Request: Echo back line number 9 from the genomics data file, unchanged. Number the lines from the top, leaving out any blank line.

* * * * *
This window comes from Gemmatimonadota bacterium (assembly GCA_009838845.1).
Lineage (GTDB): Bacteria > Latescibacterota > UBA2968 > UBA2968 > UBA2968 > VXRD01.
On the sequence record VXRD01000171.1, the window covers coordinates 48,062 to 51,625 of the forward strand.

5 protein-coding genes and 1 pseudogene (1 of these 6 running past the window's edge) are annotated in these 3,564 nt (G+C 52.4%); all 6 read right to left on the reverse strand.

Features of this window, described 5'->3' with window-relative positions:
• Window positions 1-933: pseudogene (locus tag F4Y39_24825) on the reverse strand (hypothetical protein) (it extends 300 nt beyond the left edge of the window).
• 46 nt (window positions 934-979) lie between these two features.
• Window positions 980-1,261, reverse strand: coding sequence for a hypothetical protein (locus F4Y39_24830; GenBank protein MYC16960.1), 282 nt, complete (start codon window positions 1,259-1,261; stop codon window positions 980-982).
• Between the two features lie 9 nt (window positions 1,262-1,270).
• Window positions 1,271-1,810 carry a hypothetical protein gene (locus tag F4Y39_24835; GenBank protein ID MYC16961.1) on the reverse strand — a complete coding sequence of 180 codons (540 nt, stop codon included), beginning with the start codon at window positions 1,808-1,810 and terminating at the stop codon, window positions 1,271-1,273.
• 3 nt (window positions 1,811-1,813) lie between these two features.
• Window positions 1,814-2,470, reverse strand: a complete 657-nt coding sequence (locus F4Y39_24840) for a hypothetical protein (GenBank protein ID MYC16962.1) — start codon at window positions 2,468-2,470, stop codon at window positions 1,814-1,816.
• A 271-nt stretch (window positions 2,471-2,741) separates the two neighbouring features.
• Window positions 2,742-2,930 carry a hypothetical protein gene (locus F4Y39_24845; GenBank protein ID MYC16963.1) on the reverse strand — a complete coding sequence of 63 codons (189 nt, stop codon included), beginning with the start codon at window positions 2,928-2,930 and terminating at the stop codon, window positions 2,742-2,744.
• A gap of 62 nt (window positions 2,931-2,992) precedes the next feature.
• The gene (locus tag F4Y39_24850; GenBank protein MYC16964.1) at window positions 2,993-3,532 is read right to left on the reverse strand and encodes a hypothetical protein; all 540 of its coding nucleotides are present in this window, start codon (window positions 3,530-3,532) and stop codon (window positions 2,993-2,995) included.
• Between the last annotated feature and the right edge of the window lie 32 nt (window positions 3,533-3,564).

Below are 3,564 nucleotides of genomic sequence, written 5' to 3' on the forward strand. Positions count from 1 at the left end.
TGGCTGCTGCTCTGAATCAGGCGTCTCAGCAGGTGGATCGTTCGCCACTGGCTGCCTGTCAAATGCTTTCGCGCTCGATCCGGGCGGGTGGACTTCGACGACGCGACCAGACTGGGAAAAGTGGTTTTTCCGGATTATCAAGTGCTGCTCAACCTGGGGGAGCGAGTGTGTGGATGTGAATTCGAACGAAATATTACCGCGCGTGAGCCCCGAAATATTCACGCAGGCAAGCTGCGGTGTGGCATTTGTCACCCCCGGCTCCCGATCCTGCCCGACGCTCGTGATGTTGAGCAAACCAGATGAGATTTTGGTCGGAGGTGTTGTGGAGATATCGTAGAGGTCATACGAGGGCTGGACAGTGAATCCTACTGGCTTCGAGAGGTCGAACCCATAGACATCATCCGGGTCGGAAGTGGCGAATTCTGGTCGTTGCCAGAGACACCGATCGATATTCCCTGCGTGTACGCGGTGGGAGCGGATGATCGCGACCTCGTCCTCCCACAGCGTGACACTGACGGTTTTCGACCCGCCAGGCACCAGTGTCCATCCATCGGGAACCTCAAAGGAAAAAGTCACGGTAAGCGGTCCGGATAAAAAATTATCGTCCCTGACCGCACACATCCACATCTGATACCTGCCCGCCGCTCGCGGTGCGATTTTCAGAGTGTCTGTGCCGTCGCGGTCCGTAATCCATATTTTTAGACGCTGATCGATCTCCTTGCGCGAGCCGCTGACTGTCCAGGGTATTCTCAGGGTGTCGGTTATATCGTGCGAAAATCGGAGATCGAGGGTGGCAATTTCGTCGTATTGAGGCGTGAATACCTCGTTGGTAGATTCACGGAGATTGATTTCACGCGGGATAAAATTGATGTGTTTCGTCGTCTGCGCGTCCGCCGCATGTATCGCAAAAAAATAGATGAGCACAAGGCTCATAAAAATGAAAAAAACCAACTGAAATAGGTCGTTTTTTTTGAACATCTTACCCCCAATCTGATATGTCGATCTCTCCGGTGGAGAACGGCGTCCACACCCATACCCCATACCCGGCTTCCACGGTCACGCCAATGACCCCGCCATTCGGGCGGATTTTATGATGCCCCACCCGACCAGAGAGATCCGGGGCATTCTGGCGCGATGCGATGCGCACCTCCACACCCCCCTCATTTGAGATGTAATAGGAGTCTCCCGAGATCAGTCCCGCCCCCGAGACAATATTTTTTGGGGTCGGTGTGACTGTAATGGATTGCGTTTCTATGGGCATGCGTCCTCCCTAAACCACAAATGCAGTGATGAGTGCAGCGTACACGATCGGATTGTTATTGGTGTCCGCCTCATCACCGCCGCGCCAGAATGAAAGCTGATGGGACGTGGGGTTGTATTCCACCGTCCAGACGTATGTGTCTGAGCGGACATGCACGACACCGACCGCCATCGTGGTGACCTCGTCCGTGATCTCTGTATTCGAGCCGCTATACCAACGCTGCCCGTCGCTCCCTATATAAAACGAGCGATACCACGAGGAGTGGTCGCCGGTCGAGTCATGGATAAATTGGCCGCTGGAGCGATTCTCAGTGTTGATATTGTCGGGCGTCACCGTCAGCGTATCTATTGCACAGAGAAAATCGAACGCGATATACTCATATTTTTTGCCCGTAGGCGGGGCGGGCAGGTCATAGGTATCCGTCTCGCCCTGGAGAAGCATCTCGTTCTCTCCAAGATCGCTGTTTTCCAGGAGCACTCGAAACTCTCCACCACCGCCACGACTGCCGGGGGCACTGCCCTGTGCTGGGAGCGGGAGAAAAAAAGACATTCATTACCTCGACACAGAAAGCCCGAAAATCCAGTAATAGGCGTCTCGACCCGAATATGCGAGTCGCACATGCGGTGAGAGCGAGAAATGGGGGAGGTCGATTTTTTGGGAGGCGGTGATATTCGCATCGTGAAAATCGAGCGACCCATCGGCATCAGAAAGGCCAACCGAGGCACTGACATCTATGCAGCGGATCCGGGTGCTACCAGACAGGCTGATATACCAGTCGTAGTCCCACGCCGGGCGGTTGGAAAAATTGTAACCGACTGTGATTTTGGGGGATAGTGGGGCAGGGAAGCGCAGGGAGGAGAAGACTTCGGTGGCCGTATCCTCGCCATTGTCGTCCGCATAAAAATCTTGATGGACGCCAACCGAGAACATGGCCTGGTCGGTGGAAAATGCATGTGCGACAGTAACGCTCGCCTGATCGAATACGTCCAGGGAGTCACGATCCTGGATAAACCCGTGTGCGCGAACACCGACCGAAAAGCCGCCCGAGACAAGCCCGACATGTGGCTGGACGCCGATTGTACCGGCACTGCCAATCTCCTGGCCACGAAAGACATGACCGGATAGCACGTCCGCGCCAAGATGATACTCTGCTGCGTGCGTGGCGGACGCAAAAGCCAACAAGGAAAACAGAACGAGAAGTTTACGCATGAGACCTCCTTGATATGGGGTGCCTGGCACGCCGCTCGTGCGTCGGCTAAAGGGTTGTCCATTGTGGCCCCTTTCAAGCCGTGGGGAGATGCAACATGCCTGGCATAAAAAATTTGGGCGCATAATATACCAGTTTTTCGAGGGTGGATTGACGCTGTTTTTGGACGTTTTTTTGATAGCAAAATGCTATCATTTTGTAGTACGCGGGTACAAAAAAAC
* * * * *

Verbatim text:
• Between the two features lie 9 nt (window positions 1,262-1,270).